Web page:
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Julesanger

In Norway, we have a fairly interesting collection of "julesanger" (Christmas songs). We obviously have a lot of traditional Christian Christmas carols, some which are more or less free translations of English classics, some originally written in Norwegain. These are the kind that talk about one or more of Jesus, Mary, God, Angels and Christmas. You know what I'm talking about, so I won't include an example of these.

Then there are the more borderline cases, such as "Julekveldsvise" ("Christmas Eve song"), by Alf Prøysen:

Nå har vi vaske golvet
og vi har børi ved,
og vi har sett opp fuggelband,
og vi har pynta tre`!
Nå sett vi øss og kvile
og puste på ei stund,
imens je rugger vogga,
så bror din får en blund.


English (all translations today are hastily done by me, without a second thought for silly things like scanning and rythm and so on)

We have scrubbed the floors,
and we have carried firewood,
and we have put up julenek,
and we have decorated the tree!
Now we sit down to rest,
and breathe for a while,
while I rock the cradle,
so your brother can take a nap.


It then goes on to point out the Christmas star, and mentions that the first time the Christmas star shone, a little boy was born, and three wise men found him by letting the star guide them, and so on. The song doesn't actually mention the little boy's name, though, nor the name of the boy's father, which is why I place it in the category "borderline traditional Christian Christmas song".

We also have some which do not actually have a Christian theme at all, but at least refers to Christmas, such as "Musevisa" ("The mouse song"), also by Alf Prøysen:

Når nettene blir lange og kulda setter inn så sier vesle musemor til ungeflokken sin:
Hvis ingen går i fella, men passer seg for den, skal alle sammen snart få feire jul igjen!
Heisan og Hoppsan og fallerallera! Om julekvelden da skal alle sammen være gla
Heisan og Hoppsan og fallerallera! Om julekvelden da skal alle sammen være gla


When the nights grow long and the cold kicks in, little mother mouse tells her kids:
If no one walks into a trap, but looks out for that, everyone can soon celebrate Christmas again!
Hey and hop and falerallera! At Christmas Eve everyone should be happy
Hey and hop and falerallera! At Christmas Eve everyone should be happy


Then there are some songs which could be said to be borderline Christmas themed, in that they don't specifically mention Christmas, but rathere refers to stuff which might be Christmas related, such as "Så går vi rundt om en enebærbusk" ("Thus we walk around a juniper bush"):

Så går vi rundt om en enebærbusk
enebærbusk, enebærbusk,
Så går vi rundt om en enebærbusk
Tidlig en mandags morgen

Så gjør vi så når vi vasker vårt tøy,
vasker vårt tøy, vasker vårt tøy,
Så gjør vi så når vi vasker vårt tøy,
tidlig en tirsdags morgen


Thus we walk around a juniper bush,
juniper bush, juniper bush.
Thus we walk aronud a juniper bush,
early a Monday morning.

Thus do we thus when we wash our clothes,
wash our clothes, wash our clothes.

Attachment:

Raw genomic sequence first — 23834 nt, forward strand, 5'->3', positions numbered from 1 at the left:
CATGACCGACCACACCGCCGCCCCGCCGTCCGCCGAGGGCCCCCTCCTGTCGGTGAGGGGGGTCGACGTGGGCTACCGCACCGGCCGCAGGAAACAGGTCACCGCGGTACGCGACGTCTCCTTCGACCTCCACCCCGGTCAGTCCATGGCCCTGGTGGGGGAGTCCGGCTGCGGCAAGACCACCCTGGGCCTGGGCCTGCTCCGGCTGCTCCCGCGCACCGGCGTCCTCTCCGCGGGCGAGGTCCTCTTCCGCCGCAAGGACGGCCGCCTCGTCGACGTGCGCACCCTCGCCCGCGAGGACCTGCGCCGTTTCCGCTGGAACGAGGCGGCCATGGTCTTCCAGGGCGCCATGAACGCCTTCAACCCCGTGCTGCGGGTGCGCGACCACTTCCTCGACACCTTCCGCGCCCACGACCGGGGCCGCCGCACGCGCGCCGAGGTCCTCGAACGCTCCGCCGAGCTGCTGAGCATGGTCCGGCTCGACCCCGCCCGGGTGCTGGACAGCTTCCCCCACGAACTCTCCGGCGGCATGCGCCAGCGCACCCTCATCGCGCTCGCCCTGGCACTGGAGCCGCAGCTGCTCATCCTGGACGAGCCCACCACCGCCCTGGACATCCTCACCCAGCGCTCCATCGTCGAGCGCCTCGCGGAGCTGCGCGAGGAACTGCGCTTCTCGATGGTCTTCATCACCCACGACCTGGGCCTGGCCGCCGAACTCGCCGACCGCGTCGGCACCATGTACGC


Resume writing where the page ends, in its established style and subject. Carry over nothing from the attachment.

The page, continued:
Thus do we thus when we wash our clothes,
early a Tuesday morning.


And then it goes on about hanging clothes, rolling clothes, ironing clothes, scrubbing the floors and finally, on Sunday, going to church. So it could be just a regular week, or it could be Christmas preparations (at least if Christmas Eve happens to be on a Sunday). So borderline Christmas themed.

Even more borderline, we have those that don't even mention Christmas, but have a winter theme, such as "Bjelleklang" (the Norwegian version of "Jingle bells"). My favourite example is "Reven rasker over isen" ("The fox hurries over the ice"), which just barely gets in by metioning ice:

Og reven rasker over isen,
og reven rasker over isen.
Så får vi lov, så får vi lov,
å synge damenes vise.

Og ser du damene hvor de går,
og ser du damene hvor de går,
og hvor de sitter og hvor de står,
og hvor de svinger seg i valsen.


And the fox hurries over the ice,
and the fox hurries over the ice.
And then we may, and then we may,
sing the ladies' song.

And do you see the ladies how they walk,
and do you see the ladies how they walk,
and how they sit and how they stand,
and how they turn in the dance.


It goes on with gentlemen, and if you're not tired, boys and girls.

Finally, we have those that have absolutely no connection to Christmas, not even a secondary connection. My favourite example:

Jeg gikk meg over sjø og land
der møtte jeg en gammel mann.
Han spurte så, han sagde så,
Hvor hører du vel hjemme?

Jeg hører hjemme i klappeland,
i klappeland, i klappeland,
og alle de som klappe kan,
de hører hjemme i klappeland.


I walked across sea and land
and there I met an old man.
He asked me so, he told me so,
Where do you belong?

I belong in clapping land,
in clapping land, in clapping land,
and everyone who clapping can,
they belong in clapping land.


Repeat ad nauseam by substituting clapping with for example, running, jumping, climbing trees or whatever else you can crowbar into it.

-Tor Nordam

Comments

Camilla,  20.12.10 10:09

In my family, I think, we operate with quite a strict distinction between the type of Christmas songs you play on the radio (such as Bjelleklang) and those you sing around the Christmas tree (like most of the others you mentioned). I think it is a useful distinction.